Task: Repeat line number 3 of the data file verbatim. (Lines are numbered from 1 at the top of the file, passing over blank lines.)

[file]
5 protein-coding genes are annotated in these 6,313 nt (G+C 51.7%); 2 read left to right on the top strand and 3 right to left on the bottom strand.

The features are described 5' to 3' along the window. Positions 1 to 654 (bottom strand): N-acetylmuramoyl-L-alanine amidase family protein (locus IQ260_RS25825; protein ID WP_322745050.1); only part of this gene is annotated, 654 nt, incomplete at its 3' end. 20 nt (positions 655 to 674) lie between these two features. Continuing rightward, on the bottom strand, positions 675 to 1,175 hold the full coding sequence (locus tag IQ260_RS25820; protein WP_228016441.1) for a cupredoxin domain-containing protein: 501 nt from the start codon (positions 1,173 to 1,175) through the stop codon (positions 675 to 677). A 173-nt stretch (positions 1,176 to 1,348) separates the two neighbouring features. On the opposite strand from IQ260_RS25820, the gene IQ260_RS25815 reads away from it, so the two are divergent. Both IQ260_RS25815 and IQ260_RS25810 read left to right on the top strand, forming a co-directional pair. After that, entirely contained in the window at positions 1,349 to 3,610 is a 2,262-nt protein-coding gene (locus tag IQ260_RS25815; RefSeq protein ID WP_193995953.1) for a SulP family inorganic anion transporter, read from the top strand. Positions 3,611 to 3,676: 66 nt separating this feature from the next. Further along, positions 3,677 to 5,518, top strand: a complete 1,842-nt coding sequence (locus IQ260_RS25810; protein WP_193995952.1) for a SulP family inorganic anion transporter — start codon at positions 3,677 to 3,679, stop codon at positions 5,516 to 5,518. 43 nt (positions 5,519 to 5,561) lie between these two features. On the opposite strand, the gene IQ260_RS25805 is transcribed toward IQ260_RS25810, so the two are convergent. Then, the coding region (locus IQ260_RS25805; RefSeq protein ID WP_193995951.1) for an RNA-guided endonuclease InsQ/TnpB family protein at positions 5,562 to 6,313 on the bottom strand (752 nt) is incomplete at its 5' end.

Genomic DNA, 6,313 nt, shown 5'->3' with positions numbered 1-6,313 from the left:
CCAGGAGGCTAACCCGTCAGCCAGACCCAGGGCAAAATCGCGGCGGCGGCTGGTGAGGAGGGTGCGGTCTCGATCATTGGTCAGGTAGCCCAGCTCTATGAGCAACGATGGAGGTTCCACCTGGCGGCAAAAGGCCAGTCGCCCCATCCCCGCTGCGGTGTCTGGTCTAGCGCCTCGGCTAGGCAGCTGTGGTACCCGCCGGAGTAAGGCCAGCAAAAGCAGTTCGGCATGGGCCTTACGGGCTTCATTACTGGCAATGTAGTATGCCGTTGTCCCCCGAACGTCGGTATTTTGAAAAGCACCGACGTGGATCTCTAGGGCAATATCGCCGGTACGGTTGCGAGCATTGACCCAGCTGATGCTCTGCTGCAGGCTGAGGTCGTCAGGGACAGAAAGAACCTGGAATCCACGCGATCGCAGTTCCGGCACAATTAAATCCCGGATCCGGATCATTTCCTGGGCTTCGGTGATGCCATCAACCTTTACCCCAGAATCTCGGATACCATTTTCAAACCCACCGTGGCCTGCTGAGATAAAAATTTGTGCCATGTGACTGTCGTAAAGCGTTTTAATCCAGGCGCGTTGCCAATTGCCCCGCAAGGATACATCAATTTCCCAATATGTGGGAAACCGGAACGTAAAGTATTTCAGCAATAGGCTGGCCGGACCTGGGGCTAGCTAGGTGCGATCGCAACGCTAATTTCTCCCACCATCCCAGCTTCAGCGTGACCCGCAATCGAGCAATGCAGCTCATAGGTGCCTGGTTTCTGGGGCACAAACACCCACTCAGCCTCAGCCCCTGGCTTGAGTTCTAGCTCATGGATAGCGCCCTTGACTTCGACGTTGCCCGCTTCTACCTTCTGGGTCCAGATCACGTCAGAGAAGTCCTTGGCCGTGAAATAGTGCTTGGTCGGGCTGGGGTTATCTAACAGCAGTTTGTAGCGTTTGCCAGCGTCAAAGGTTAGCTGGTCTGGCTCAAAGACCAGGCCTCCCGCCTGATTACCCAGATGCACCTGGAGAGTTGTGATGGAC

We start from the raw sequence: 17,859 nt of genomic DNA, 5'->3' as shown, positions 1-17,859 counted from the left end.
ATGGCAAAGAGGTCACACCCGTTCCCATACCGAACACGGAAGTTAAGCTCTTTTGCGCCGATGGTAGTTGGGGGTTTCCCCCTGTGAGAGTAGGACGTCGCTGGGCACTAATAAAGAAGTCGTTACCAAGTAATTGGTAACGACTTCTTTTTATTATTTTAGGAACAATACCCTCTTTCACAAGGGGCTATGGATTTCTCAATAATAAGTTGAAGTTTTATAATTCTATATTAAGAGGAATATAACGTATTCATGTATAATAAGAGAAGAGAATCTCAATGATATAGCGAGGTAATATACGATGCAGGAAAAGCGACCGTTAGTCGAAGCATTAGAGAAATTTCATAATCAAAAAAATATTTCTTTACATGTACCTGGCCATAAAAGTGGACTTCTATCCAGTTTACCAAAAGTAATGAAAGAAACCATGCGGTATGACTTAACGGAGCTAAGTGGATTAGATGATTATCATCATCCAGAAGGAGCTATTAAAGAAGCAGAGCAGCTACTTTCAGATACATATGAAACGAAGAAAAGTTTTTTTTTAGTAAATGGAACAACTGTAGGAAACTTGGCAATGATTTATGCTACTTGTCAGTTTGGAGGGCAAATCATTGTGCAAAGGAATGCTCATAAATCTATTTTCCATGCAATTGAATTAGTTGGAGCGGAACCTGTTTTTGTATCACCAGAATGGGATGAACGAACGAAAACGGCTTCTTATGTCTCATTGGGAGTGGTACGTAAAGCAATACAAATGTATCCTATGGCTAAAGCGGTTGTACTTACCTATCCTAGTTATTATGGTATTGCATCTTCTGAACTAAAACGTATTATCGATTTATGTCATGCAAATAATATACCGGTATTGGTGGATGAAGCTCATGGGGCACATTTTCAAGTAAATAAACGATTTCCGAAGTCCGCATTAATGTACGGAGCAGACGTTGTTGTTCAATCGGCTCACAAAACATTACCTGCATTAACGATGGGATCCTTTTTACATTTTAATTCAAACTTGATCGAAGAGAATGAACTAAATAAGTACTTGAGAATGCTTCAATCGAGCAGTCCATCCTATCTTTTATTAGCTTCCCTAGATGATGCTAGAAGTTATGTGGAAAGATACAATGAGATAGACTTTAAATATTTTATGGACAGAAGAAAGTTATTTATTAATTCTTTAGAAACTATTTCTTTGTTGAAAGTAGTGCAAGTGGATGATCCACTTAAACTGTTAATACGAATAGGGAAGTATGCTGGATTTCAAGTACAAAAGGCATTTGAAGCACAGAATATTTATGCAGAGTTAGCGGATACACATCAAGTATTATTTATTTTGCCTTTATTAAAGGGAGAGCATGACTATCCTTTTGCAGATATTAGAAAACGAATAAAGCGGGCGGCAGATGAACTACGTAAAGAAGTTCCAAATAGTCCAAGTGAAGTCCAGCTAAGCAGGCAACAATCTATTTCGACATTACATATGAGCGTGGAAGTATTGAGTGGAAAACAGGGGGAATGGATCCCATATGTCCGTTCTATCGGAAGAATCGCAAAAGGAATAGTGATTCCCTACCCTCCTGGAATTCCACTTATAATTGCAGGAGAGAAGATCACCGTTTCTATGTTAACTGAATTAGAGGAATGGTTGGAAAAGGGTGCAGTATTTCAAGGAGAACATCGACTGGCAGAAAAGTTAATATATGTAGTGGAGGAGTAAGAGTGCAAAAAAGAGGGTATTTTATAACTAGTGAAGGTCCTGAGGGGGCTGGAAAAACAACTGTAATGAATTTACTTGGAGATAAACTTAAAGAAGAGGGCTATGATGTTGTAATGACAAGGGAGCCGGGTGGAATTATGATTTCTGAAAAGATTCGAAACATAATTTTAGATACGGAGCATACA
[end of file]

Genomic DNA, 6,313 nt, shown 5'->3' with positions numbered 1-6,313 from the left: